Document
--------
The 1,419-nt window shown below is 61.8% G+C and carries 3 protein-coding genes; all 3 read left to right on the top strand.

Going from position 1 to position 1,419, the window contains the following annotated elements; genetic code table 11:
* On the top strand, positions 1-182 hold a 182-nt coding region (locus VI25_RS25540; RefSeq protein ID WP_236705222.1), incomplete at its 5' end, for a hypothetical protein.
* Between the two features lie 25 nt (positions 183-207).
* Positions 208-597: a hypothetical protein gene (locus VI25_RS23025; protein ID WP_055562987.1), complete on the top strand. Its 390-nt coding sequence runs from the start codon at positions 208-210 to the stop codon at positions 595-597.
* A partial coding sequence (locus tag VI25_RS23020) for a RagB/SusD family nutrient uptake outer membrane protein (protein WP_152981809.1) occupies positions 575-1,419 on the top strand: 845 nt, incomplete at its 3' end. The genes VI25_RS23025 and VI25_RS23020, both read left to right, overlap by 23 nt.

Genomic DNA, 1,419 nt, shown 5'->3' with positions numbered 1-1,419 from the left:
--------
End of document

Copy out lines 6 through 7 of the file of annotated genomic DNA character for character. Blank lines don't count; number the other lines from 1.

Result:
* A partial coding sequence (locus tag VI25_RS23020) for a RagB/SusD family nutrient uptake outer membrane protein (protein WP_152981809.1) occupies positions 575-1,419 on the top strand: 845 nt, incomplete at its 3' end. The genes VI25_RS23025 and VI25_RS23020, both read left to right, overlap by 23 nt.

Genomic DNA, 1,419 nt, shown 5'->3' with positions numbered 1-1,419 from the left: